Proxy Point animation

I am using Bongo 2 and VRay. I can animate a proxy point (which has several objects attached to it) just fine and it scrubs on the timeline just fine. However if I do an animation of the frames that I need, the entire movement will not be captured. It is like the animated movement has been changed. However, scrubbing the timeline is just fine. To get around this I have to render twice the frames and stop the animation halfway which gives me what I need. Anyone else notice this about proxy points?

This pic shows the gap between frames 45 and 46 when I render out the animation the two different ways described above.

Would you be able to share the model with us so that we can have a look?

Here is the rhino file. If you render it from frames 0 to 45 it will not render the entire movement.

What version of Rhino, Bongo and V-Ray do you have installed?

I tested and I’m not getting it to jump between the last two rendered frames… tested rendering out with 3 different options, one of them being V-Ray Next…

latest Rhino 6, latest Vray, latest Bongo 2. If you render out the animation you will not see a jump. Let me explain.

Render out frames 1 to 45: It will be a smooth animation however it will not capture the whole movement, about half of it.

Render out frames 1 to 90: It will capture the whole movement correctly, but now I have a bunch of frames I did not need. Frames 45-90.

I have done this on two different files and it happened both times.

I think you mixed up the notions “Tick” and “Frame”.

A ‘Frame’ is a still image that Bongo generates to create a video. The number of frames needed is expressed in FPS (frames per second): e.g. to build a movie of 6 seconds at a framerate of 25 FPS it takes 130 frames.

A ‘Tick’ is an abstract notion used to manage the duration of actions in relation to the entire timeline. E.g. when an object moves from A to B in 99 ticks and you want it to twirl in the last third of that move, the rotation must be initiated at tick 66.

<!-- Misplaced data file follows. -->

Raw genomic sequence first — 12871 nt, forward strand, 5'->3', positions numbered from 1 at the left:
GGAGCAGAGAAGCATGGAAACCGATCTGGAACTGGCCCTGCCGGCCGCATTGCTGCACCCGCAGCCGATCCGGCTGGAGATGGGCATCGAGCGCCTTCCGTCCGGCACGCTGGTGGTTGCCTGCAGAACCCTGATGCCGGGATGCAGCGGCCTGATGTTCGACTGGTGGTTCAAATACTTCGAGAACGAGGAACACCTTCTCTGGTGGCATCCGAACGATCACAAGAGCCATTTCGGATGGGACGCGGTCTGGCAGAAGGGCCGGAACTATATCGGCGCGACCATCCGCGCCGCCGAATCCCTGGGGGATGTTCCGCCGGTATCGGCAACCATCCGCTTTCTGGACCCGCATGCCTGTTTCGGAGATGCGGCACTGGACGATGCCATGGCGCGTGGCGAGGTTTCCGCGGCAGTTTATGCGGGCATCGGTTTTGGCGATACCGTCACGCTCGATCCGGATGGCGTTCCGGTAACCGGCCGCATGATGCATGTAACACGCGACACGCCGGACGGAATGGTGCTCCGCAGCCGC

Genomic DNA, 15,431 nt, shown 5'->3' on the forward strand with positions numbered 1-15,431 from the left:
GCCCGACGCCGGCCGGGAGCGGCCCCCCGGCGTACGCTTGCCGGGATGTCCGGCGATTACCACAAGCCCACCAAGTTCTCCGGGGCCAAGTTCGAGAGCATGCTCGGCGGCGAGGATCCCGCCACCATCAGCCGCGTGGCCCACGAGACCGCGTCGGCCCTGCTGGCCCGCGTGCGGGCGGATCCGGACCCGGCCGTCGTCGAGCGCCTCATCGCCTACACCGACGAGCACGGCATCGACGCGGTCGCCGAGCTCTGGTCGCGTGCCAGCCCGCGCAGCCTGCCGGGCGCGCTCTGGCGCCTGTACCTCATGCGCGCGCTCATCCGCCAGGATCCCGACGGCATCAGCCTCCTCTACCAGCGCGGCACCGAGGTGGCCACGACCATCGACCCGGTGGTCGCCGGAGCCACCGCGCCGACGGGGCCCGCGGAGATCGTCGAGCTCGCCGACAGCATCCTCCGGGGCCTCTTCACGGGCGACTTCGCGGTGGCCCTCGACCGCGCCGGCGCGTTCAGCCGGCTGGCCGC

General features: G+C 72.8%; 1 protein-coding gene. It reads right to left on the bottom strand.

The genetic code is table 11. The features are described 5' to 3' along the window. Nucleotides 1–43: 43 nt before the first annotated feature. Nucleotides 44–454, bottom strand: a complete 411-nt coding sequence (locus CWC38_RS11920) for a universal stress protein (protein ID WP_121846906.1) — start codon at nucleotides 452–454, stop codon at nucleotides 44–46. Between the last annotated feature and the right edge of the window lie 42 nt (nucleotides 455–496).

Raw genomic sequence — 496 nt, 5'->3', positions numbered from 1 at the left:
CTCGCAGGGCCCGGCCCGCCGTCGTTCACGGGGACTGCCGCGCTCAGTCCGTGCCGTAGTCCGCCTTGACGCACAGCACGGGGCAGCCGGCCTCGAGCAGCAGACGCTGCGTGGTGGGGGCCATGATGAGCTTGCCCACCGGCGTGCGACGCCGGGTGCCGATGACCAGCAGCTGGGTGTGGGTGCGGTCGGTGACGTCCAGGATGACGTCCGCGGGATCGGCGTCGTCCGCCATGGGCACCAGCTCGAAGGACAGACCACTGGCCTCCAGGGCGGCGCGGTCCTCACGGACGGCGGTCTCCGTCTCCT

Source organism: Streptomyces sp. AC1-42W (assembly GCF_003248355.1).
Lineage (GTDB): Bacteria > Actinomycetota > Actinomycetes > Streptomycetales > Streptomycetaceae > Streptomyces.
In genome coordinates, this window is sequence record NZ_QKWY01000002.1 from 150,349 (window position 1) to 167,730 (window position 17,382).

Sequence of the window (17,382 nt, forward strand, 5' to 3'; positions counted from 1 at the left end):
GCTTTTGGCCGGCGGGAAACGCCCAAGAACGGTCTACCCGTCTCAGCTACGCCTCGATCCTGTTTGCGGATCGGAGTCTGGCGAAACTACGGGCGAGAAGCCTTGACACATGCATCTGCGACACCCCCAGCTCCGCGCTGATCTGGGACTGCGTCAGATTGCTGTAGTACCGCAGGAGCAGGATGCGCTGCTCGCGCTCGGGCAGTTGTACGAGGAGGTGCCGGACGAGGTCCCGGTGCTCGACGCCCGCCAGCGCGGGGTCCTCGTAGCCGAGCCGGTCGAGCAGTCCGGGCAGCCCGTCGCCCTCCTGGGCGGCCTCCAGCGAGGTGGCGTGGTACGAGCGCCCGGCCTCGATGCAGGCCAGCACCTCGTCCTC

I write ”abstract” because the length of a Tick in seconds is variable. It is determined by the ratio of the number of ticks in the timeline and the timeline’s duration in seconds. By default the timeline is 99 ticks and the length of the timeline is 10 seconds. This makes a tick is about 0.1 seconds.

As far as I can see I think you placed the keyframe (which moves the proxy) at tick 45 instead of 99 in order to have the objects moving at the speed you wanted (in preview, i.e. by pressing the Play button). This left you with a superfluous part of the timeline in which nothing happens. Conclusion is that your animation should last 4.5 seconds

Then we go to the Bongo Render Animation window.

In the top frame “Input” you have probably adjusted the “Stop tick” datum to 45. This is correct, since you don’t want the part in which the objects are stationary. Confirming this setting (by clicking “Apply”) moves the Animation Limits marker of the timeline.
Image 3
Still correct so far - this is step 1 in the settings for Rendering the Animation.

Step 2 (the second frame) is to define the “Output”. Apart from the Target Render and the Resolution, it is important to enter the length of the Animation. There is no automatic relation with the length of the timeline in seconds.
The value in seconds is the most convenient entry. Strangely enough the default setting is 6 seconds (not 10). Since you established earlier that the animation should last 4.5 seconds, you have to enter it here. Unfortunately the box only accepts integers.
No worry. You can calculate the necessary number of frames yourselve. For example when you want a Web video at 15 FPS the number of frames (‘Frames’ not Ticks’) must be 4.5 x 15 = 67,5 rounded 68. This value can be enter in the ‘Number of Frames’ field.

The 3 frame(“Frames”) in this window is by default set to “Active time segment” which (by now) should display “0 to 67” namely the complete range of 68 ‘Frames’ you need for the video. The other options (which you mistakenly used) allow the user to render only a part of the full video, or even very specific frames. Interesting for long videos or precise editing.

So finally, below is an image of the setting in the Bongo Render Animation window that should give you the right amount of stills (68) to produce the desired video.

Good luck,

Ahhh I see now. I was ignoring the middle one (output) as I set that in After Effects.